Upon its initial release, all those creatively involved with the project had to explain to the world that The Master is not a story about Scientology. While many could argue otherwise, the most important aspect of this film is the relationship between the two main characters.
It begins at the end of World War II, a time where many returning soldiers were understandably unable to transition from the horrors of war to a normal life. One of them is Freddie Quell (Joaquin Phoenix), a soldier turned alcoholic drifter who after hitting his own version of rock-bottom meets a man named Lancaster Dodd (Philip Seymour Hoffman), the leader of a religious movement called "The Cause". His teachings do have similarities to L. Ron Hubbard, founder of Scientology, but The Master is not a film about Scientology. It is a story of two men, one trying desperately to find himself, while the other uses that man's desperation as a pawn in his own game. Freddie never seems to have a moment of clarity as his alcoholism skids him down a path of self-suicide while Lancaster never seems to understand the meaning behind his words. He is simply a master at manipulating those who are so desperate that they are willing to turn to his contradicting ideology.
Paul Thomas Anderson's breathtaking vision is within every frame of The Master. This talented filmmaker has the gift of foresight within America's own history, telling us more about the world we live in now at a time where many of us hadn't even existed yet (or at least me anyways). Where There Will Be Blood was a foreshadow of America's downfall through greed, The Master is a foreshadow of the corruption of the American Dream. It seemed for only a moment after World War II, all was supposedly right in our country. But as time progressed and the sugarcoating became thin, many real-life troubled souls like Freddie Quell probably turned to manipulators like Lancaster Dodd. Because of this, the man looking for righteousness gets left behind while the other successfully sells his righteousness to the next troubled soul and uses it to their own advantage.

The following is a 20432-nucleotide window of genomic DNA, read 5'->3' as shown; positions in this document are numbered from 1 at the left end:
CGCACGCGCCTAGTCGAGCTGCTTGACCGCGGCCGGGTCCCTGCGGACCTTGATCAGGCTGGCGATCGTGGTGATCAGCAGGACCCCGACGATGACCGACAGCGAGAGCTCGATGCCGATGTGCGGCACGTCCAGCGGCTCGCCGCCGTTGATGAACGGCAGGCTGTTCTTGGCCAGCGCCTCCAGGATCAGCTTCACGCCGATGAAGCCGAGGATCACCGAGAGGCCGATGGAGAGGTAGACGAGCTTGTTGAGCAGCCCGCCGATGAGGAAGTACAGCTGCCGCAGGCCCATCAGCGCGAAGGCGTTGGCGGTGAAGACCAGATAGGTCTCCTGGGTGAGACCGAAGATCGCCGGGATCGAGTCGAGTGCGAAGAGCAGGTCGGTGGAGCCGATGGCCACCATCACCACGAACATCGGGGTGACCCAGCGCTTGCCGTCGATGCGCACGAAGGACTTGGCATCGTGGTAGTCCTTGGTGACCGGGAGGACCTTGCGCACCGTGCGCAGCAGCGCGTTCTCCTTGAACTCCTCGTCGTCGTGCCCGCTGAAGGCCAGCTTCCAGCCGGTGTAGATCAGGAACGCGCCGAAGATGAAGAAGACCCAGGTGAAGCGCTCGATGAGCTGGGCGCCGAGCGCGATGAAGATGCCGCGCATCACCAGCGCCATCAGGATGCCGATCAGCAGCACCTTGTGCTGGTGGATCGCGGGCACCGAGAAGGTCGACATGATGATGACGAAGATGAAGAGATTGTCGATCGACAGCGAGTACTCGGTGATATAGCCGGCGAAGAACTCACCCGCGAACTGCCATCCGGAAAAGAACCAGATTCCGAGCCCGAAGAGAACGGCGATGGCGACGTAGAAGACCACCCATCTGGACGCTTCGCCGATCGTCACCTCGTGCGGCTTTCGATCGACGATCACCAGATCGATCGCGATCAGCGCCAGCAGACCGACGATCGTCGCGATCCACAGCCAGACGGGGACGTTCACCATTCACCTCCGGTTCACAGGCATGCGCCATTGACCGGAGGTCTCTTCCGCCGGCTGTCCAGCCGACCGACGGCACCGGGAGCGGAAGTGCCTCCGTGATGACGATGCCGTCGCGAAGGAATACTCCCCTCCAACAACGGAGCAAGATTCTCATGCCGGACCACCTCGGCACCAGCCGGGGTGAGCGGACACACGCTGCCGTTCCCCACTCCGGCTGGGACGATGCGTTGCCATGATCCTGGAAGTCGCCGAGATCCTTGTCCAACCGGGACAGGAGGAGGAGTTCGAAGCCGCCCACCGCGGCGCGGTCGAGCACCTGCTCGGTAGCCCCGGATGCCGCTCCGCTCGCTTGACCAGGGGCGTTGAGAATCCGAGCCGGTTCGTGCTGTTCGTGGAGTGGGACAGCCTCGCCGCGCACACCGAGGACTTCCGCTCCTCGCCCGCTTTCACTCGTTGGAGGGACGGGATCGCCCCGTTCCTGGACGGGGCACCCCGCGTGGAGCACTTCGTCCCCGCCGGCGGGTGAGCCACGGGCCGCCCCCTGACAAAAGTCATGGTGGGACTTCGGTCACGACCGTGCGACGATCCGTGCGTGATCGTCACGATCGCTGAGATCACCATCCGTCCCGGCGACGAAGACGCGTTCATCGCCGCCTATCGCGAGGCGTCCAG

Joaquin Phoenix is mind-blowing. He is so perfectly cast in every conceivable way it's almost as if his orchestrated downfall shown in Casey Affleck's documentary I'm Still Here was all apart of his preparation for this role. The role calls for a lost soul, becoming horrifyingly skinny and brutally battered emotionally. Phoenix nails this on all fronts. Beside him is Philip Seymour Hoffman, a master at his craft himself. His mannerisms and tone are flawless. The finest piece of acting you will see all year comes down to these two, especially the scene where Lancaster finally is able to crack beneath the surface of Freddie's subconscious. Who knew a lightning fast moment of questions and answers would be so riveting? Keep an eye out for Amy Adams grabbing another best supporting actress nomination for her role as Peggy Dodd, Lancaster's wife. Fearless and dominating, Peggy is either the brains behind the movement or the cause of its downfall. Adams gets the crown for the most terrifying shot in the film. I won't give it away, but lets just say it has something to do with her eyes changing color.
Did I just leave you with a huh? Good, now you have to go see what I'm talking about. The Master, the best film so far this year and for now, the Oscar frontrunner.